Can Dogs Eat Asparagus?
So you have some leftovers, and you want to feed your dog some asparagus. But should you? It's not particularly toxic. However, if you're thinking about incorporating more veg into your dog's food, asparagus isn't the best choice.
Firstly, the preparation of asparagus matters for dogs. If you let your dog eat asparagus, make sure it's cut into small pieces, and you're cooking the asparagus correctly. See top tips for more details.
One of the significant risks with asparagus is choking. It's not very soft, and dogs don't tend to chew on their food. The stalk will likely get stuck in their oesophagus and it can cause serious pain. Your dog might also experience a range of digestive problems that can occur when you give asparagus to dogs.
- Upset stomach
- Intestinal blockage
Regardless of the food, when introducing something new into your dog's diet, there are always risks of these symptoms, particularly if given in large quantities.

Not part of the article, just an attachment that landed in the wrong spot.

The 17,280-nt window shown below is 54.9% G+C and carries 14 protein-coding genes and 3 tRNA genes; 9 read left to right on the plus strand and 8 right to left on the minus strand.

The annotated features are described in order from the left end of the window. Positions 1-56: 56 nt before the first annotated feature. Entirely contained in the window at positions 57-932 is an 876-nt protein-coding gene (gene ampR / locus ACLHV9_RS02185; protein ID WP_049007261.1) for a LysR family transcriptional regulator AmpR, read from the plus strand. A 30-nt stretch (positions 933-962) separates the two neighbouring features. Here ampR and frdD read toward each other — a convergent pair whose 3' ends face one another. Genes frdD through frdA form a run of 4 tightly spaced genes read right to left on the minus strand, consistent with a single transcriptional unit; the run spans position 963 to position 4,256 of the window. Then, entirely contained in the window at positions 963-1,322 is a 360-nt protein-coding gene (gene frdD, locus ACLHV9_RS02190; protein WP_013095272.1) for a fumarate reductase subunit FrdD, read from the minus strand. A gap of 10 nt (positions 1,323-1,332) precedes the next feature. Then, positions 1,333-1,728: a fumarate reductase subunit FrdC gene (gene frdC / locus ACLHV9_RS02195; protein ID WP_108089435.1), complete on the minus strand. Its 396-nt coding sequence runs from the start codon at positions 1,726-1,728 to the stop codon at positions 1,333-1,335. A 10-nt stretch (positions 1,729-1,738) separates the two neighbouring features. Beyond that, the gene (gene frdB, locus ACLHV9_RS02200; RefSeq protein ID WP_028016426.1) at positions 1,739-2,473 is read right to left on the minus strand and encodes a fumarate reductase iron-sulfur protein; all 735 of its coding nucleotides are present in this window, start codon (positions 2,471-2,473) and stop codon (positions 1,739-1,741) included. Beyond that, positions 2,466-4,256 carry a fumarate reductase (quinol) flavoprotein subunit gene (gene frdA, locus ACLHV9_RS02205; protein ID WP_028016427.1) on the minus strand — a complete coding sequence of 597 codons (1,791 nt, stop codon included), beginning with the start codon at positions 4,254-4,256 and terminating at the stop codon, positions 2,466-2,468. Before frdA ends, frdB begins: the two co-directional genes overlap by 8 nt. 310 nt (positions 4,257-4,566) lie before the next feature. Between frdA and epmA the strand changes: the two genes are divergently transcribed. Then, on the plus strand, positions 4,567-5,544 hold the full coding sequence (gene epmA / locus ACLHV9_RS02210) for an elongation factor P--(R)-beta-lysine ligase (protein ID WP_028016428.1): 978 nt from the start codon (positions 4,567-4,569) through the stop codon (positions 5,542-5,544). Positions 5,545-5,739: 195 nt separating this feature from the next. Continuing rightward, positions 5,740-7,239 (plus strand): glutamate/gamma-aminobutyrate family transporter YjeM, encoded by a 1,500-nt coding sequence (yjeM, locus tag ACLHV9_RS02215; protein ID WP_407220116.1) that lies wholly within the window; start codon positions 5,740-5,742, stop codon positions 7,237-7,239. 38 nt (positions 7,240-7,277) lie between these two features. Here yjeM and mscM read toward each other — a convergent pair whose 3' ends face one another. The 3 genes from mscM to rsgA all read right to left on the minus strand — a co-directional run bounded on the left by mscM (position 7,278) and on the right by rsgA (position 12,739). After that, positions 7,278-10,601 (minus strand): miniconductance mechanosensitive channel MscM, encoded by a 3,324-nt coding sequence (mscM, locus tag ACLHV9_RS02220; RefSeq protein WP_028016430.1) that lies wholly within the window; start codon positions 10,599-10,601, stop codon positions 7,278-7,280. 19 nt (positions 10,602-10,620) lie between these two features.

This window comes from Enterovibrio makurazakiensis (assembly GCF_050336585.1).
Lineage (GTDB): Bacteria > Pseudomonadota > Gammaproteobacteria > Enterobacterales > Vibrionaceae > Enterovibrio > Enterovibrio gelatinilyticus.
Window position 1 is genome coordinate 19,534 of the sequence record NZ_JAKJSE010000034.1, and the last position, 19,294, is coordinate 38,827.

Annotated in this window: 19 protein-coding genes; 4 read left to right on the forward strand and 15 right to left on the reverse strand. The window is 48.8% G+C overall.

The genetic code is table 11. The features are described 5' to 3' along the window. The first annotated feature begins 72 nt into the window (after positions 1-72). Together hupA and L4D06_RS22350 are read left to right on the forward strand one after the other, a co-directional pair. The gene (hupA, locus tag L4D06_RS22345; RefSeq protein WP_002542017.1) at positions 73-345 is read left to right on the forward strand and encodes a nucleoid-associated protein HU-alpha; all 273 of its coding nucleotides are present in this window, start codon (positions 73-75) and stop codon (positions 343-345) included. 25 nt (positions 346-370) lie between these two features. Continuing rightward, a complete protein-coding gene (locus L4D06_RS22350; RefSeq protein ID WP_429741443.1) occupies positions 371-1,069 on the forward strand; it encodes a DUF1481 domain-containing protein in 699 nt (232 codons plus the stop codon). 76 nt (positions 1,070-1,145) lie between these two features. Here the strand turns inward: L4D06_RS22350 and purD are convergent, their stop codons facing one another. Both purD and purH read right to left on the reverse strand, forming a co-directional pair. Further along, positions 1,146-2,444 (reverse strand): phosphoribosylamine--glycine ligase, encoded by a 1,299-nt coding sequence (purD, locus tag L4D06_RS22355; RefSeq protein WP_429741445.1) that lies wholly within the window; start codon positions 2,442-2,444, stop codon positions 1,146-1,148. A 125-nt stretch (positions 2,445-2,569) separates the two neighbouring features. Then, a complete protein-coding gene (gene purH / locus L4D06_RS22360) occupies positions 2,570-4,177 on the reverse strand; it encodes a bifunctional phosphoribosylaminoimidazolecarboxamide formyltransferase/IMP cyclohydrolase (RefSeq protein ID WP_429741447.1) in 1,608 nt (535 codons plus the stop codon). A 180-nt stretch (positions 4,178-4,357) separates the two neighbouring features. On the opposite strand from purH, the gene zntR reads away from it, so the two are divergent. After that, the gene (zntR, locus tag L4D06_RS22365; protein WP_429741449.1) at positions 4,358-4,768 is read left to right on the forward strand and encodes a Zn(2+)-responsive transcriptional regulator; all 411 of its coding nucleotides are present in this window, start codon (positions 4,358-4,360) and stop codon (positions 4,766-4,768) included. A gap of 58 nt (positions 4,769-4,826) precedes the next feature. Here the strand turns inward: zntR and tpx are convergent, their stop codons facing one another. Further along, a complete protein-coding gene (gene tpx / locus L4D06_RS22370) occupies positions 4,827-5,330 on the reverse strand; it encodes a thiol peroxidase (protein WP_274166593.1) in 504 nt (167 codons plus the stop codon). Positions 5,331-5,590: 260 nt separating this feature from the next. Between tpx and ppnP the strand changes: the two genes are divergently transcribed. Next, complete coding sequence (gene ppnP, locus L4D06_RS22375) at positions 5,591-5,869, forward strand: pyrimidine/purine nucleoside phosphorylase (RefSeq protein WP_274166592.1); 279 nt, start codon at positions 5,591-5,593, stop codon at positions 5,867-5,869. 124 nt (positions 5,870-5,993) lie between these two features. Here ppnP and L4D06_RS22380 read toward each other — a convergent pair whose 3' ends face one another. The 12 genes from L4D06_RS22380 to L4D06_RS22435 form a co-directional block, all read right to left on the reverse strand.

You might think that asparagus would be great because it's a healthy food choice, full of vitamins and minerals. In reality, this particular vegetable is better purely as human food.
The two biggest problems when giving your dog asparagus is the risk of choking and the strain on their digestive system. Other than that, in small quantities, it is safe for dogs to eat.
When giving your dog asparagus, make sure you cook it properly:
- Always cook it. Don't let your dog eat raw asparagus. It's easy to choke on and difficult to digest.
- Cut it up! Don't give your dog a long asparagus stalk; make it easier for them and give them bite-sized pieces.
- Avoid butter or oil. Try steaming or boiling to keep as many nutrients from the vegetable as possible without unnecessary harmful ingredients.
- Avoid additives, e.g. salt, pepper or garlic.
- Small Portions. Since there is a risk of digestive upset, only give your dog a little bit of asparagus. Whilst this veg has health benefits, they don't outweigh the chance of stomach pain.
Since asparagus isn't toxic for dogs, the most significant risks you take are how well your dog can digest it and whether the pieces get stuck.
The symptoms shouldn't be too severe, so if they persist or appear to get worse, I recommend seeking your vet's advice.
Sidenote: There's also a non-edible plant called the Asparagus Fern. Symptoms will be mild, if your dog has eaten it, and usually only experienced if they've ingested the berries. If you're concerned, speak to your vet.